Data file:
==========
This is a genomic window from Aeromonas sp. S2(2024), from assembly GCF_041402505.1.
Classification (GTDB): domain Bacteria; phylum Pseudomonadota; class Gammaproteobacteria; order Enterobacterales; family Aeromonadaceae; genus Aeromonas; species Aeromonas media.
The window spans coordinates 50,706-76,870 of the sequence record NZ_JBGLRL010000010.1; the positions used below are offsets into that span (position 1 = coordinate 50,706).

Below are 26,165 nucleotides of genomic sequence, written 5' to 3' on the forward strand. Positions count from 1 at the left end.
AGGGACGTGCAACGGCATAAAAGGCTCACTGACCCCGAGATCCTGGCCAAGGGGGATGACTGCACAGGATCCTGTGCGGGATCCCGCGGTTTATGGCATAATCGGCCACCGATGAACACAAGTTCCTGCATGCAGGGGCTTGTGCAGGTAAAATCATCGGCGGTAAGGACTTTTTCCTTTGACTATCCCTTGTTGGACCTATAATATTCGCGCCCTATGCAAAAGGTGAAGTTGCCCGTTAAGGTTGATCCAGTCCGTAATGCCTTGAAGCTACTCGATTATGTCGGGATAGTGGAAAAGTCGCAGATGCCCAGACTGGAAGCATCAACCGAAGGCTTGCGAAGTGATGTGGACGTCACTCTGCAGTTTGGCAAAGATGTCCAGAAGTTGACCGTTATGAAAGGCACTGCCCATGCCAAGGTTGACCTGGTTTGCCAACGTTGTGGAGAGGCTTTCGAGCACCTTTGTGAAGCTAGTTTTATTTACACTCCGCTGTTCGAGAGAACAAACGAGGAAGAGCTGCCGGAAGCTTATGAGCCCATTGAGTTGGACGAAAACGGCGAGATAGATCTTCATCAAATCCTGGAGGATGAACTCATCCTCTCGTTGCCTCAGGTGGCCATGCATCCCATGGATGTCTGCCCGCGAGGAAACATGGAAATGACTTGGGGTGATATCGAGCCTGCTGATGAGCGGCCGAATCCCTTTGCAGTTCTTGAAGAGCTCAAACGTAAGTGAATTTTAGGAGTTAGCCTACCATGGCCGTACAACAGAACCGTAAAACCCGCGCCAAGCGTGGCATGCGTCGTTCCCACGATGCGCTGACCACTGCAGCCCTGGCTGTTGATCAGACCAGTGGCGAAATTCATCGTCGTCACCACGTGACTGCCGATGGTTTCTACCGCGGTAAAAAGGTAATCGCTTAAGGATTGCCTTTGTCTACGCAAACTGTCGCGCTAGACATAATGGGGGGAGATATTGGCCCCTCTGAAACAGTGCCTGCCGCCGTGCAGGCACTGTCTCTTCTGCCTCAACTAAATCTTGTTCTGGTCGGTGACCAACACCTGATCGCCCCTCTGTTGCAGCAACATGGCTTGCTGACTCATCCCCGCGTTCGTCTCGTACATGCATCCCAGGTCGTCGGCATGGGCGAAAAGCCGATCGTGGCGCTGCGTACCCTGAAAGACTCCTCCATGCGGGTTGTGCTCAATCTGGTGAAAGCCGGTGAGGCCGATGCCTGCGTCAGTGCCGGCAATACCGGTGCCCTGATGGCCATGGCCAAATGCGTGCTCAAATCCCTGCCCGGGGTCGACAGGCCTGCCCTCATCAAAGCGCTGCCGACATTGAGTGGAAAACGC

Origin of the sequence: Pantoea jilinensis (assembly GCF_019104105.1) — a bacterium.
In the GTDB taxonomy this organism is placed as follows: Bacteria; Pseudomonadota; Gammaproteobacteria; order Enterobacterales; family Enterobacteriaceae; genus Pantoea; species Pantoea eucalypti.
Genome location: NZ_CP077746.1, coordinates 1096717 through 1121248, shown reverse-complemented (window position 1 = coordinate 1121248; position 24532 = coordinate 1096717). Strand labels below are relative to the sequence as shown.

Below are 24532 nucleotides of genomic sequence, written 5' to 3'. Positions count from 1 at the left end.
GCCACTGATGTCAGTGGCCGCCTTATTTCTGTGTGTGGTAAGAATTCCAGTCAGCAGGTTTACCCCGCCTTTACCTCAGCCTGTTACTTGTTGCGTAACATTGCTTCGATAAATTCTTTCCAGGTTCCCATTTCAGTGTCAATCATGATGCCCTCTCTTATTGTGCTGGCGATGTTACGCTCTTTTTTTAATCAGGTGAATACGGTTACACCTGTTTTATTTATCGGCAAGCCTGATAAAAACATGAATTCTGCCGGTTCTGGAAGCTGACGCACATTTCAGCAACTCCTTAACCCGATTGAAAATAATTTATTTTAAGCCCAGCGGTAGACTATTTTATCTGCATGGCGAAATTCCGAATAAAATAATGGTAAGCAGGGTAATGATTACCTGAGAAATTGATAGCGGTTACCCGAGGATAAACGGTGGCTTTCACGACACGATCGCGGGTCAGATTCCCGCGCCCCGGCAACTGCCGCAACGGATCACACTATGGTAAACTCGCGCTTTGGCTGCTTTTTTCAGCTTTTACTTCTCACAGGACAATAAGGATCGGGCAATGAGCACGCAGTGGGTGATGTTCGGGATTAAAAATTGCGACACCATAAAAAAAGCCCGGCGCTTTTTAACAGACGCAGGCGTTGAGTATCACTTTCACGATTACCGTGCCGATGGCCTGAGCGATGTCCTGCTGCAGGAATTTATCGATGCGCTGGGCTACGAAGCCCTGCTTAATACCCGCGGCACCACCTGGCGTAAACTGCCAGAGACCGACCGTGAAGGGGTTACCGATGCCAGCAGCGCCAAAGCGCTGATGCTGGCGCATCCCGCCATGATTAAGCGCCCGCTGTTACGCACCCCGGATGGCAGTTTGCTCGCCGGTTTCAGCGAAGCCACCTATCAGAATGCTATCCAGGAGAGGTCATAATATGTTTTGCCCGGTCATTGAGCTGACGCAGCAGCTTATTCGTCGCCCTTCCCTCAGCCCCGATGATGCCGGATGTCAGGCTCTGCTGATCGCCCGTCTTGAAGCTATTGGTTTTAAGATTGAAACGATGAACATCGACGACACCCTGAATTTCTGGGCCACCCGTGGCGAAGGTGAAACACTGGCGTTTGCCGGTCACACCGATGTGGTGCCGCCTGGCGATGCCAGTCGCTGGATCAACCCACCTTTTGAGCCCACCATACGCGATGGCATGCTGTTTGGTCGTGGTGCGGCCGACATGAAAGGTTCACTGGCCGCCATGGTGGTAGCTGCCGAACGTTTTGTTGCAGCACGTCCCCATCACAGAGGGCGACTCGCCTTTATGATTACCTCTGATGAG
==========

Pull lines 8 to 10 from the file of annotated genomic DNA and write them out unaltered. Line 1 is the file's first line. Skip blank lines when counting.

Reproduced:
Genome location: NZ_CP077746.1, coordinates 1096717 through 1121248, shown reverse-complemented (window position 1 = coordinate 1121248; position 24532 = coordinate 1096717). Strand labels below are relative to the sequence as shown.

Below are 24532 nucleotides of genomic sequence, written 5' to 3'. Positions count from 1 at the left end.
GCCACTGATGTCAGTGGCCGCCTTATTTCTGTGTGTGGTAAGAATTCCAGTCAGCAGGTTTACCCCGCCTTTACCTCAGCCTGTTACTTGTTGCGTAACATTGCTTCGATAAATTCTTTCCAGGTTCCCATTTCAGTGTCAATCATGATGCCCTCTCTTATTGTGCTGGCGATGTTACGCTCTTTTTTTAATCAGGTGAATACGGTTACACCTGTTTTATTTATCGGCAAGCCTGATAAAAACATGAATTCTGCCGGTTCTGGAAGCTGACGCACATTTCAGCAACTCCTTAACCCGATTGAAAATAATTTATTTTAAGCCCAGCGGTAGACTATTTTATCTGCATGGCGAAATTCCGAATAAAATAATGGTAAGCAGGGTAATGATTACCTGAGAAATTGATAGCGGTTACCCGAGGATAAACGGTGGCTTTCACGACACGATCGCGGGTCAGATTCCCGCGCCCCGGCAACTGCCGCAACGGATCACACTATGGTAAACTCGCGCTTTGGCTGCTTTTTTCAGCTTTTACTTCTCACAGGACAATAAGGATCGGGCAATGAGCACGCAGTGGGTGATGTTCGGGATTAAAAATTGCGACACCATAAAAAAAGCCCGGCGCTTTTTAACAGACGCAGGCGTTGAGTATCACTTTCACGATTACCGTGCCGATGGCCTGAGCGATGTCCTGCTGCAGGAATTTATCGATGCGCTGGGCTACGAAGCCCTGCTTAATACCCGCGGCACCACCTGGCGTAAACTGCCAGAGACCGACCGTGAAGGGGTTACCGATGCCAGCAGCGCCAAAGCGCTGATGCTGGCGCATCCCGCCATGATTAAGCGCCCGCTGTTACGCACCCCGGATGGCAGTTTGCTCGCCGGTTTCAGCGAAGCCACCTATCAGAATGCTATCCAGGAGAGGTCATAATATGTTTTGCCCGGTCATTGAGCTGACGCAGCAGCTTATTCGTCGCCCTTCCCTCAGCCCCGATGATGCCGGATGTCAGGCTCTGCTGATCGCCCGTCTTGAAGCTATTGGTTTTAAGATTGAAACGATGAACATCGACGACACCCTGAATTTCTGGGCCACCCGTGGCGAAGGTGAAACACTGGCGTTTGCCGGTCACACCGATGTGGTGCCGCCTGGCGATGCCAGTCGCTGGATCAACCCACCTTTTGAGCCCACCATACGCGATGGCATGCTGTTTGGTCGTGGTGCGGCCGACATGAAAGGTTCACTGGCCGCCATGGTGGTAGCTGCCGAACGTTTTGTTGCAGCACGTCCCCATCACAGAGGGCGACTCGCCTTTATGATTACCTCTGATGAG